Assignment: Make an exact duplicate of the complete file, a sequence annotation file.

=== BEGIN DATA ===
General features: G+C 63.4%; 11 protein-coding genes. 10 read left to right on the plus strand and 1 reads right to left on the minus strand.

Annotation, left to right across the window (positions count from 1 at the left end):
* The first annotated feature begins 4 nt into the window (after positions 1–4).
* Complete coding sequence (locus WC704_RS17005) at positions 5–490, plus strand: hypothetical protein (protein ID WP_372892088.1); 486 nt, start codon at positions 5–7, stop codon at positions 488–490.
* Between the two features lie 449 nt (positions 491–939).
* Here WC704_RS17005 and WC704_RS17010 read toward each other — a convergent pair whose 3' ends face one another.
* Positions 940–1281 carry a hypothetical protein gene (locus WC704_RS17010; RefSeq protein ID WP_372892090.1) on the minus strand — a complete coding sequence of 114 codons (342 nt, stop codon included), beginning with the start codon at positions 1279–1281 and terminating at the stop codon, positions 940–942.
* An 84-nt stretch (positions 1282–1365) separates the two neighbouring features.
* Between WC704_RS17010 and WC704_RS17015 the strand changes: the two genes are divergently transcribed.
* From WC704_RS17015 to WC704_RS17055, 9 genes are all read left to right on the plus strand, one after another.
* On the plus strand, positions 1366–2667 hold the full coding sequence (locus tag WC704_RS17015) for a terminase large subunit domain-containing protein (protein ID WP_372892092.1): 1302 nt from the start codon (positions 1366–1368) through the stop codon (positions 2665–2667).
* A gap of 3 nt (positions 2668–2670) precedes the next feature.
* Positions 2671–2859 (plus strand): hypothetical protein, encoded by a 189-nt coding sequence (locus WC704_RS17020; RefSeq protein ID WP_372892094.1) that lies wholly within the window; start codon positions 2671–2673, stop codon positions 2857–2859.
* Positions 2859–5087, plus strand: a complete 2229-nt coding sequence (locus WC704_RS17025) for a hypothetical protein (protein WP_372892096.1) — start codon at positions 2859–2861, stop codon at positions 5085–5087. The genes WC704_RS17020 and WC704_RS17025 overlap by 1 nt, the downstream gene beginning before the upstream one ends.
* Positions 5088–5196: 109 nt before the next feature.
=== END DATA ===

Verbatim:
General features: G+C 63.4%; 11 protein-coding genes. 10 read left to right on the plus strand and 1 reads right to left on the minus strand.

Annotation, left to right across the window (positions count from 1 at the left end):
* The first annotated feature begins 4 nt into the window (after positions 1–4).
* Complete coding sequence (locus WC704_RS17005) at positions 5–490, plus strand: hypothetical protein (protein ID WP_372892088.1); 486 nt, start codon at positions 5–7, stop codon at positions 488–490.
* Between the two features lie 449 nt (positions 491–939).
* Here WC704_RS17005 and WC704_RS17010 read toward each other — a convergent pair whose 3' ends face one another.
* Positions 940–1281 carry a hypothetical protein gene (locus WC704_RS17010; RefSeq protein ID WP_372892090.1) on the minus strand — a complete coding sequence of 114 codons (342 nt, stop codon included), beginning with the start codon at positions 1279–1281 and terminating at the stop codon, positions 940–942.
* An 84-nt stretch (positions 1282–1365) separates the two neighbouring features.
* Between WC704_RS17010 and WC704_RS17015 the strand changes: the two genes are divergently transcribed.
* From WC704_RS17015 to WC704_RS17055, 9 genes are all read left to right on the plus strand, one after another.
* On the plus strand, positions 1366–2667 hold the full coding sequence (locus tag WC704_RS17015) for a terminase large subunit domain-containing protein (protein ID WP_372892092.1): 1302 nt from the start codon (positions 1366–1368) through the stop codon (positions 2665–2667).
* A gap of 3 nt (positions 2668–2670) precedes the next feature.
* Positions 2671–2859 (plus strand): hypothetical protein, encoded by a 189-nt coding sequence (locus WC704_RS17020; RefSeq protein ID WP_372892094.1) that lies wholly within the window; start codon positions 2671–2673, stop codon positions 2857–2859.
* Positions 2859–5087, plus strand: a complete 2229-nt coding sequence (locus WC704_RS17025) for a hypothetical protein (protein WP_372892096.1) — start codon at positions 2859–2861, stop codon at positions 5085–5087. The genes WC704_RS17020 and WC704_RS17025 overlap by 1 nt, the downstream gene beginning before the upstream one ends.
* Positions 5088–5196: 109 nt before the next feature.